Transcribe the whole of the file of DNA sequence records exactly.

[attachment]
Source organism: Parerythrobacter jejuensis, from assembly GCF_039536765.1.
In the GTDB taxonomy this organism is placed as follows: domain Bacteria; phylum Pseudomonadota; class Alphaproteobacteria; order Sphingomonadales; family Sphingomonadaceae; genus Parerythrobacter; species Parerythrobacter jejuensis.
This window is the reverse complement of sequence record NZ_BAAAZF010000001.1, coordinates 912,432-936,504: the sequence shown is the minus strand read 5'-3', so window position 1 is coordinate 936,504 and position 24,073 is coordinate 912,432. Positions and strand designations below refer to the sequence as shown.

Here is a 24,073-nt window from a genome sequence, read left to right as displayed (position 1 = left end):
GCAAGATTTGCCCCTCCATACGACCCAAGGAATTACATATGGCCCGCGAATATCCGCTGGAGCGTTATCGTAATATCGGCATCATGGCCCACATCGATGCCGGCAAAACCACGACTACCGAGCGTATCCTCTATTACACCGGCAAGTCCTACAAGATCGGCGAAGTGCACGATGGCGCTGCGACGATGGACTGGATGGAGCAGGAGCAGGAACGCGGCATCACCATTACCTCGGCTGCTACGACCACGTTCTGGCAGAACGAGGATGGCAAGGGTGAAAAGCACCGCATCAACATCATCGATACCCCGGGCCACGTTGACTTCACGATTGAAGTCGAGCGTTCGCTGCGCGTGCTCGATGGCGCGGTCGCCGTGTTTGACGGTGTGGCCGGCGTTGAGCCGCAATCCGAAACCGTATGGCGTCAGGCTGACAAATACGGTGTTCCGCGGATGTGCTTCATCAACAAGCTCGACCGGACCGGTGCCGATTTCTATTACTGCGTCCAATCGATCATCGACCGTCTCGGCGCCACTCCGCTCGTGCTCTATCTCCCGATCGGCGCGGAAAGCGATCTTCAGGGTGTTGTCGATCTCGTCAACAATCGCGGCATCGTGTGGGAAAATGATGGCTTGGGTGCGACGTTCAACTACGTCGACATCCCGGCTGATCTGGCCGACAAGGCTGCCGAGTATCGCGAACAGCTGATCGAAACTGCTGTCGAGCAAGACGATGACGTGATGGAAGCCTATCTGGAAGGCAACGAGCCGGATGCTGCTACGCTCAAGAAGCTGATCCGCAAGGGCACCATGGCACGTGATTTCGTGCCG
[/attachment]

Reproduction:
Source organism: Parerythrobacter jejuensis, from assembly GCF_039536765.1.
In the GTDB taxonomy this organism is placed as follows: domain Bacteria; phylum Pseudomonadota; class Alphaproteobacteria; order Sphingomonadales; family Sphingomonadaceae; genus Parerythrobacter; species Parerythrobacter jejuensis.
This window is the reverse complement of sequence record NZ_BAAAZF010000001.1, coordinates 912,432-936,504: the sequence shown is the minus strand read 5'-3', so window position 1 is coordinate 936,504 and position 24,073 is coordinate 912,432. Positions and strand designations below refer to the sequence as shown.

Here is a 24,073-nt window from a genome sequence, read left to right as displayed (position 1 = left end):
GCAAGATTTGCCCCTCCATACGACCCAAGGAATTACATATGGCCCGCGAATATCCGCTGGAGCGTTATCGTAATATCGGCATCATGGCCCACATCGATGCCGGCAAAACCACGACTACCGAGCGTATCCTCTATTACACCGGCAAGTCCTACAAGATCGGCGAAGTGCACGATGGCGCTGCGACGATGGACTGGATGGAGCAGGAGCAGGAACGCGGCATCACCATTACCTCGGCTGCTACGACCACGTTCTGGCAGAACGAGGATGGCAAGGGTGAAAAGCACCGCATCAACATCATCGATACCCCGGGCCACGTTGACTTCACGATTGAAGTCGAGCGTTCGCTGCGCGTGCTCGATGGCGCGGTCGCCGTGTTTGACGGTGTGGCCGGCGTTGAGCCGCAATCCGAAACCGTATGGCGTCAGGCTGACAAATACGGTGTTCCGCGGATGTGCTTCATCAACAAGCTCGACCGGACCGGTGCCGATTTCTATTACTGCGTCCAATCGATCATCGACCGTCTCGGCGCCACTCCGCTCGTGCTCTATCTCCCGATCGGCGCGGAAAGCGATCTTCAGGGTGTTGTCGATCTCGTCAACAATCGCGGCATCGTGTGGGAAAATGATGGCTTGGGTGCGACGTTCAACTACGTCGACATCCCGGCTGATCTGGCCGACAAGGCTGCCGAGTATCGCGAACAGCTGATCGAAACTGCTGTCGAGCAAGACGATGACGTGATGGAAGCCTATCTGGAAGGCAACGAGCCGGATGCTGCTACGCTCAAGAAGCTGATCCGCAAGGGCACCATGGCACGTGATTTCGTGCCG